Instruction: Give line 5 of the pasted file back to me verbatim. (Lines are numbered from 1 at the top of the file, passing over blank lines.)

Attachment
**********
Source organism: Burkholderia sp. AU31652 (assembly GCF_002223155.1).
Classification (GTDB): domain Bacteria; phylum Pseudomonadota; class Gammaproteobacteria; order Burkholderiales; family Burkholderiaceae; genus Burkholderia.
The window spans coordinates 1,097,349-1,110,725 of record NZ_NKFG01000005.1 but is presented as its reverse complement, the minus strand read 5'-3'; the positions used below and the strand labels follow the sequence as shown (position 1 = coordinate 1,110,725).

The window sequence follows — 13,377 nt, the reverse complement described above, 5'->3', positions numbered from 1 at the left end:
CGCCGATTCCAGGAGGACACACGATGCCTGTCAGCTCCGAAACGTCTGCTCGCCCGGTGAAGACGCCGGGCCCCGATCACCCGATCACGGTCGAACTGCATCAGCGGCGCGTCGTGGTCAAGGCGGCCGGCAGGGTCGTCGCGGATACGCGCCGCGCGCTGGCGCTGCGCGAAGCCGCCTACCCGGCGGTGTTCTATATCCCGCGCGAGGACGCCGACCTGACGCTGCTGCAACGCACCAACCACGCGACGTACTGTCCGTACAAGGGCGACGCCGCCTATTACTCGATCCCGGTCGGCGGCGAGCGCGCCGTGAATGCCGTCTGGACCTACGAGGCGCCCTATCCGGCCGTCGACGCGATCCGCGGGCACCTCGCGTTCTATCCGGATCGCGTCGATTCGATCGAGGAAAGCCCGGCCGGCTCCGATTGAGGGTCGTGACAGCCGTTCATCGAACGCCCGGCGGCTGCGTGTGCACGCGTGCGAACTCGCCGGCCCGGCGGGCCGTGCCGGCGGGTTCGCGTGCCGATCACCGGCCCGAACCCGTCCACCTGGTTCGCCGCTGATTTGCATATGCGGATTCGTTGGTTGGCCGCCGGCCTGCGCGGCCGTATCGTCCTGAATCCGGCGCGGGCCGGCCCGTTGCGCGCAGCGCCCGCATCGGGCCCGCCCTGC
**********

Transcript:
CGCCGATTCCAGGAGGACACACGATGCCTGTCAGCTCCGAAACGTCTGCTCGCCCGGTGAAGACGCCGGGCCCCGATCACCCGATCACGGTCGAACTGCATCAGCGGCGCGTCGTGGTCAAGGCGGCCGGCAGGGTCGTCGCGGATACGCGCCGCGCGCTGGCGCTGCGCGAAGCCGCCTACCCGGCGGTGTTCTATATCCCGCGCGAGGACGCCGACCTGACGCTGCTGCAACGCACCAACCACGCGACGTACTGTCCGTACAAGGGCGACGCCGCCTATTACTCGATCCCGGTCGGCGGCGAGCGCGCCGTGAATGCCGTCTGGACCTACGAGGCGCCCTATCCGGCCGTCGACGCGATCCGCGGGCACCTCGCGTTCTATCCGGATCGCGTCGATTCGATCGAGGAAAGCCCGGCCGGCTCCGATTGAGGGTCGTGACAGCCGTTCATCGAACGCCCGGCGGCTGCGTGTGCACGCGTGCGAACTCGCCGGCCCGGCGGGCCGTGCCGGCGGGTTCGCGTGCCGATCACCGGCCCGAACCCGTCCACCTGGTTCGCCGCTGATTTGCATATGCGGATTCGTTGGTTGGCCGCCGGCCTGCGCGGCCGTATCGTCCTGAATCCGGCGCGGGCCGGCCCGTTGCGCGCAGCGCCCGCATCGGGCCCGCCCTGC